Direct mail, that restaurant marketing workhorse, is a wonderful vehicle for coupons, as long as the coupon offer is sufficiently enticing. A 2018 survey showed that 30% of people will try a new casual or fast food restaurant when mailed coupons, and 25% would try a new pizzeria or fast casual outfit if mailed a coupon.
Because your direct mail coupons will be mailed to residents who live close to your restaurant, each coupon is an invitation and a grand opening flyer that will draw your potential customers to your new restaurant for the first time.
Even if a direct mail campaign is outside your budget, you can advertise your promotion on social media for very little upfront cost. Spending even $20 a day to boost advertising about your promotion on Facebook can be very effective due to the platform’s targeting capabilities.
If your special offer is a success, you can use it as a starting point for future promotions and loyalty programs. Use your point of sale system to determine your busiest and slowest times are and use coupons to boost sales during slow periods.
As a brick and mortar business owner, you have much to gain from partnering with local businesses. As a new entrepreneur, you’re part of a community now, and nurturing fellow businesses will pay off as you develop regular customers.
For your grand opening, consider getting creative with your partnership. If you are trying to attract pedestrians from the local dog park, maybe you set up outdoor seating and partner with a local pet shop to serve dog treats alongside sandwiches for humans. Or partner with a local movie theater to throw a creative ‘dinner and a movie’ event.
Building partnerships with these businesses, even other restaurant owners, now will pay off later as you band together with other local businesses to compete with nationally-owned businesses with much larger budgets.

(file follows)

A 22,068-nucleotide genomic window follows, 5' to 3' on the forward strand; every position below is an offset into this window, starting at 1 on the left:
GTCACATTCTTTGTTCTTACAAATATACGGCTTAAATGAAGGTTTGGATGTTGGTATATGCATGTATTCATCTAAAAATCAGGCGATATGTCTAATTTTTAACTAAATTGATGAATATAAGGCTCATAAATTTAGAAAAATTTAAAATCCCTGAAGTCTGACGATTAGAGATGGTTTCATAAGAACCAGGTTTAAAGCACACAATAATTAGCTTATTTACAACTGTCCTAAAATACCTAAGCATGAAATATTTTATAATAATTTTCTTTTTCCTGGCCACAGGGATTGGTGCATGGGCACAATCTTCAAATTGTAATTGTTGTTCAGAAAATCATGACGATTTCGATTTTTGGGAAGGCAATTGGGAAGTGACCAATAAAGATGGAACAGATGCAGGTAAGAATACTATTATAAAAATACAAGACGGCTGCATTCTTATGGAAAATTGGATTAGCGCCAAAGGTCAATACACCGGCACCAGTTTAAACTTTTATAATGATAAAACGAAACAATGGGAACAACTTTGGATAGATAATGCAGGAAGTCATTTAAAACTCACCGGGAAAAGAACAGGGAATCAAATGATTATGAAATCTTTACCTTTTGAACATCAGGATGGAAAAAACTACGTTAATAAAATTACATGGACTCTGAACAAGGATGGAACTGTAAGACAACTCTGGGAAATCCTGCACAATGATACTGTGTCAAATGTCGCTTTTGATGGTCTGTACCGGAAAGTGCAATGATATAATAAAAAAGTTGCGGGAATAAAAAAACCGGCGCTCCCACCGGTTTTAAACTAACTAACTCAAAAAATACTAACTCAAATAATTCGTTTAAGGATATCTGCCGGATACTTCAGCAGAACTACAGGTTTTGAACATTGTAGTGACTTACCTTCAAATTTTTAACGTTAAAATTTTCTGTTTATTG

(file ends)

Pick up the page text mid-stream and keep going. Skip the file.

The PR Push
When you’re opening a new restaurant, your goal is attention, and the most valuable attention of all is being covered in local media outlets and blogs.
Unless you live in a very small town or rural area, “new restaurant opening” is probably not compelling enough to get press on its own. But consider all the different angles from which a reporter might cover your restaurant. If you use healthy, local ingredients, that’s intriguing to wellness reporters and business reporters who cover agriculture. If you are the first to bring a specific cuisine to a region, that story might appeal to culture reporters. If you offer a play area in the garden of your restaurant, the family section of your local newspaper might pick it up. You can then amplify any positive coverage on social media sites like Facebook.
Though it’s a bit out of your control, you might want to try to launch your restaurant business during a “slow news” time to boost the possibility of press coverage. During the holidays, for instance, the lifestyle reporter at your local news affiliate will have less bandwidth to talk about a new restaurant.
It’s important to remember that most coverage in the media does not happen by chance. PR professionals (or small business owners like yourself) pitch tailored stories to journalists to turn businesses into stories. And stories bring in customers.
So there you have it: the soft opening, the stunt, the special offer, the partnership and the PR push. Use these ideas as a jumping off point for your own event. Even if you’re low on cash and time, a little creativity goes a long way in announcing your brand new restaurant to the world and making your opening day a success.